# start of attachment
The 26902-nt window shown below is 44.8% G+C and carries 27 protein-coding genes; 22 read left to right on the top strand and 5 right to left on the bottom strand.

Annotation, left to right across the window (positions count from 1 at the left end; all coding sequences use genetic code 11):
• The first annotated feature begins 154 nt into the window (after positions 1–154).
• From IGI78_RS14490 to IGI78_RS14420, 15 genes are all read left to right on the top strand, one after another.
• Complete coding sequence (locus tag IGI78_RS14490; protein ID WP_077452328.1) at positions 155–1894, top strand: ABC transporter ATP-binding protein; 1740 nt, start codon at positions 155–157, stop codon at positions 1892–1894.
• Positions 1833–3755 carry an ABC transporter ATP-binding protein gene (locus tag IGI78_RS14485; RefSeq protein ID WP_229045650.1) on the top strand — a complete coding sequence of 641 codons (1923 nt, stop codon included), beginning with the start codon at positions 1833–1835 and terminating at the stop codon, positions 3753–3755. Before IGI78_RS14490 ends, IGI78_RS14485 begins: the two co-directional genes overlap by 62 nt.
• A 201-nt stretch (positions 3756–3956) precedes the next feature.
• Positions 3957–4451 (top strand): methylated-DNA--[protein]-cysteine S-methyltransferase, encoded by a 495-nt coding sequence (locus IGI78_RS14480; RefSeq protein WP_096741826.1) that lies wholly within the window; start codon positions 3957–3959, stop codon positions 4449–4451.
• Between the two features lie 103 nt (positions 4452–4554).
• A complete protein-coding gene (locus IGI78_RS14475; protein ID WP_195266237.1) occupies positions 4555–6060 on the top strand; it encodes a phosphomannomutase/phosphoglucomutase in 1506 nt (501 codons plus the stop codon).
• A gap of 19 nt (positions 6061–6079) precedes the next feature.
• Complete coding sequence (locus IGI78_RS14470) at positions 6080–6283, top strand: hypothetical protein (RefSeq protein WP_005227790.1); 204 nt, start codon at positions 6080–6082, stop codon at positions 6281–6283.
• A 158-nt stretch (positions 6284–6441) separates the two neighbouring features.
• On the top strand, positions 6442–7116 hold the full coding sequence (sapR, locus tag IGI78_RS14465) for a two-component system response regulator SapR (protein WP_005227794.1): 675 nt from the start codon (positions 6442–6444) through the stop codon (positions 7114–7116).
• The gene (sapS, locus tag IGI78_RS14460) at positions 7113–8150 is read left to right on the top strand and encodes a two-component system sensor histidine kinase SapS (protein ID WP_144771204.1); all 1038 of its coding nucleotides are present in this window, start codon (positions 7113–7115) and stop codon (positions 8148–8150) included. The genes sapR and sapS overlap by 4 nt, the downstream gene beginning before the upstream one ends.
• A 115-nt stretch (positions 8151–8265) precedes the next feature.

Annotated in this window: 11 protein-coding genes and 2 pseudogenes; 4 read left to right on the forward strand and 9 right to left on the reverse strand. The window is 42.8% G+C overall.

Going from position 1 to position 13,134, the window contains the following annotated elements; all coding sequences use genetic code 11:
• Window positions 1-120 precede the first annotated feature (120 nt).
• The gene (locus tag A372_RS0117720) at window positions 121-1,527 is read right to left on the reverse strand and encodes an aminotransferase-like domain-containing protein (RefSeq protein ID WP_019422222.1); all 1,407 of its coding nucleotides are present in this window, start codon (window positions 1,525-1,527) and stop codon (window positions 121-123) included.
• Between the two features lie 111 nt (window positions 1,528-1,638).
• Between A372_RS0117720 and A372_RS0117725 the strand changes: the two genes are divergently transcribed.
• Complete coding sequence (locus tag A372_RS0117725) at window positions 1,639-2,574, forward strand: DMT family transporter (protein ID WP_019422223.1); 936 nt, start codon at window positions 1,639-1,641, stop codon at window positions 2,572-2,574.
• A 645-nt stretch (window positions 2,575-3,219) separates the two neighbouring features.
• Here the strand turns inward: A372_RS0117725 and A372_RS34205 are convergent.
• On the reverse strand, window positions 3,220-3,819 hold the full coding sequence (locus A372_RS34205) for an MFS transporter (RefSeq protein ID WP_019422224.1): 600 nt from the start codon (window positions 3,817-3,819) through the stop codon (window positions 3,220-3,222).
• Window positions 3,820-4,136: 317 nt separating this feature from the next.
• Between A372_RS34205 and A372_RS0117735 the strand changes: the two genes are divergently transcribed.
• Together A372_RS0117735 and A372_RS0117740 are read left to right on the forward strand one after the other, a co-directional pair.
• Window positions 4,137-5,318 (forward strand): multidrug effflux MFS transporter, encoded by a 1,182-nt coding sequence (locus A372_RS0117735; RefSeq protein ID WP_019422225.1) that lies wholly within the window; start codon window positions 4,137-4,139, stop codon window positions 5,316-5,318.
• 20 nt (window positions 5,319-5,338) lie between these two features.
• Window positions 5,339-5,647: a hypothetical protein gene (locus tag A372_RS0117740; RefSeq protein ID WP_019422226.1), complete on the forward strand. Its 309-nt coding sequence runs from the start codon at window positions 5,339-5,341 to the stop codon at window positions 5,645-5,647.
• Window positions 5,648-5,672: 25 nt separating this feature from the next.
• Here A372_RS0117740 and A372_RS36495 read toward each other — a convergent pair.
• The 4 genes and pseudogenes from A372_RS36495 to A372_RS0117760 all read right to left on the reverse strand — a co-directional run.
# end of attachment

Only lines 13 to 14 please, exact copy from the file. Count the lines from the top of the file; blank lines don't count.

• A 158-nt stretch (positions 6284–6441) separates the two neighbouring features.
• On the top strand, positions 6442–7116 hold the full coding sequence (sapR, locus tag IGI78_RS14465) for a two-component system response regulator SapR (protein WP_005227794.1): 675 nt from the start codon (positions 6442–6444) through the stop codon (positions 7114–7116).